As a big fan of the handwritten note, I was touched when my nine-year-old daughter first came to me with a written apology. It read: “I’m sorry for the way I behaved. I hope you can forgive me.” I clutched the note to my chest and smiled with the pride of raising a child who is so considerate and reflective. It was a dozen or so apology notes later when I realized we had a problem.
While I was impressed with my daughter’s ability to offer a heartfelt apology after an outburst, they were coming in at an alarming rate. I knew that it was time to push back my sleeves and address the behaviour that required the apology. But before I could get to that, I needed to offer her an apology.
After a particularly challenging day, I was tired and just wanted to get to the oasis of my couch and Netflix. My daughter was refusing to move the bedtime routine along and, in my anger, I pinched an arm to get her attention. It worked. I had her attention, but I had also inflicted pain that brought her to tears.
I returned to her room after spending a few minutes pacing and deep breathing to calm down. I was in the middle of my apology to my daughter when she said, “Mom, you used the word ‘but’ and you always tell me not to use that word in an apology.” I was about to tell her that my ‘but’ was beside the point but she was right: I was giving her my excuses and reasons for hurting her instead of apologizing for it.
It seemed that my daughter understood how to offer an apology while mine needed some work. On the other hand, she appeared to have no intention of correcting her behaviour while I was determined to find more mature ways to discipline than pinching.
I found a podcast with Dr. Brené Brown and psychologist Dr. Harriet Lerner discussing her book Why Won’t You Apologize? I was intrigued when the author shared her research that showed the number one reason children become adults who don’t apologize is because their parents didn’t simply say “Thank you for the apology. I appreciate it.” Dr. Lerner says that when a child approaches a parent to apologize, “the parent unleashes an ocean of criticism.” In that situation, she said offering an apology is going to seem like a mistake and a futile process to the child and they are likely to avoid it in the future. I certainly had been guilty of this.
It also made sense to learn that one of the most common reasons parents don’t apologize to their kids is because they fear doing so will reduce their child’s respect for their authority. If we just let our kids apologize without discussing the behaviour, aren’t we being permissive?
Dr. Lerner believes that the opposite is true; a heartfelt apology offers emotional safety in the parent-child relationship. The learning comes from the conversation at a later time when both parent and child are calm. After all, no one is really open to feedback when they feel criticized and defensive.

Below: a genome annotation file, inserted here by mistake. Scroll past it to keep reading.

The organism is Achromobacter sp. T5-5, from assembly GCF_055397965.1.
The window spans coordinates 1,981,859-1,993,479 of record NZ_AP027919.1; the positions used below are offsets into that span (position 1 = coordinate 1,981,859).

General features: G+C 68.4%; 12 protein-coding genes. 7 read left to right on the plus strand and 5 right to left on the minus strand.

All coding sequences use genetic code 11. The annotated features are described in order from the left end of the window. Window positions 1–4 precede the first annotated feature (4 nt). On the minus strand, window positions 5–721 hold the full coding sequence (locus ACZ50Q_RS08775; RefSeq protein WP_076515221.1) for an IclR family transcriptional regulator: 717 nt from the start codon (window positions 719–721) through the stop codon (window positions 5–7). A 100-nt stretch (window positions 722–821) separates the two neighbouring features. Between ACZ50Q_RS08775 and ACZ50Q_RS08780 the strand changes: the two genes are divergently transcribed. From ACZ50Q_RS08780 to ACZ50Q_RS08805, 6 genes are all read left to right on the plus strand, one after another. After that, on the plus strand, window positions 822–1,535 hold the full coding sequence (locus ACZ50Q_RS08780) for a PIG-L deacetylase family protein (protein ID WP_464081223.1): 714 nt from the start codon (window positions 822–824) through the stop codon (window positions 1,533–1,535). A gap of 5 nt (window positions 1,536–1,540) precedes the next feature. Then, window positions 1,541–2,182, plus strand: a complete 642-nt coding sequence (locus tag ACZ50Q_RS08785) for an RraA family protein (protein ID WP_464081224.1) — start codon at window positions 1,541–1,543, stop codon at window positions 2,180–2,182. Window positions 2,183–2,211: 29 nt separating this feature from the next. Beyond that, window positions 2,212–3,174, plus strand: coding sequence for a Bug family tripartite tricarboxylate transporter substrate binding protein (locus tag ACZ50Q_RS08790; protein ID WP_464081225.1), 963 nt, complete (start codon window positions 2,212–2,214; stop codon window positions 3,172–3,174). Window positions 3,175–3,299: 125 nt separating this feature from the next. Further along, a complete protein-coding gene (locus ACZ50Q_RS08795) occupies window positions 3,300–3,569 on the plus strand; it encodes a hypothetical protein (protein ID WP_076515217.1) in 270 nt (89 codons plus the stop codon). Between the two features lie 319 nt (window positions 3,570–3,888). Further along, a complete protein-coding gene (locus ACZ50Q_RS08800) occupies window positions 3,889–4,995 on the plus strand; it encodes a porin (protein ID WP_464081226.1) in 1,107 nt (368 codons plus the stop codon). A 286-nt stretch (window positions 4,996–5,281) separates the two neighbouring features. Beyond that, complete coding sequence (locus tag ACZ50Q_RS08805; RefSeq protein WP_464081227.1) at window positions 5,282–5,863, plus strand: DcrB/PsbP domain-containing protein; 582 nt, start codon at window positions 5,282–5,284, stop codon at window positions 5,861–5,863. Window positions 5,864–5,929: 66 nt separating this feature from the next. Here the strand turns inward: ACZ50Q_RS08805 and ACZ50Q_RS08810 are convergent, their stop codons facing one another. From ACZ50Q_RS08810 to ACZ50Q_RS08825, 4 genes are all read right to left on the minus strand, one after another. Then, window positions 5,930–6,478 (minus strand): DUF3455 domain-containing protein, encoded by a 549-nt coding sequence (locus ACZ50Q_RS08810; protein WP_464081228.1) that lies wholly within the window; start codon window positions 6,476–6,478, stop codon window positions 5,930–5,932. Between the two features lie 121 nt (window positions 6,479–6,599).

I learned that according to Dr. Lerner, there are nine factors that make up a heartfelt apology and I was doing none of them. The one factor that really stood out to me was that if the word “but” appears anywhere in an apology, you aren’t offering one. Rather, you are giving your reasons, justifiers and excuses instead of owning your part. A true apology is about owning your actions and is intended for the other person. It does not sound like “I’m really sorry that I pinched your arm, but you were being a real twerp.”
Likewise, my daughter needed to learn another of the other factors that Dr. Lerner identified: An apology “needs to be backed by corrective action.” It’s what was missing in my daughter’s apology notes. In order to truly apologize, one needs to be able to reflect on what they can do in the future to avoid the same hurt in the relationship. I’m no expert in child psychology, but I can tell you that I had yet to observe self-reflection in my child.
Real-life is messy. As parents, we don’t always behave in ideal ways and our children certainly don’t. No one wants to think of themselves poorly, so when we’ve hurt someone, it’s natural to want to ease that discomfort with reasons that justify our behaviour.
With kids, this often sounds like “but he hit me first!” or “but he called me stupid!” I don’t know when “personal accountability” as a concept can attach to children’s developing brains, but it seems to me that until my daughter’s frontal lobe develops, there will continue to be a steady stream of notes coming my way.
In the meantime, I hope that modelling how to receive and offer an apology in a heartfelt way with my children will teach them to be accountable for their behaviour in a way they can understand. And since you can’t go around pinching people without having to apologize, it’s worth the effort to learn how to do it well.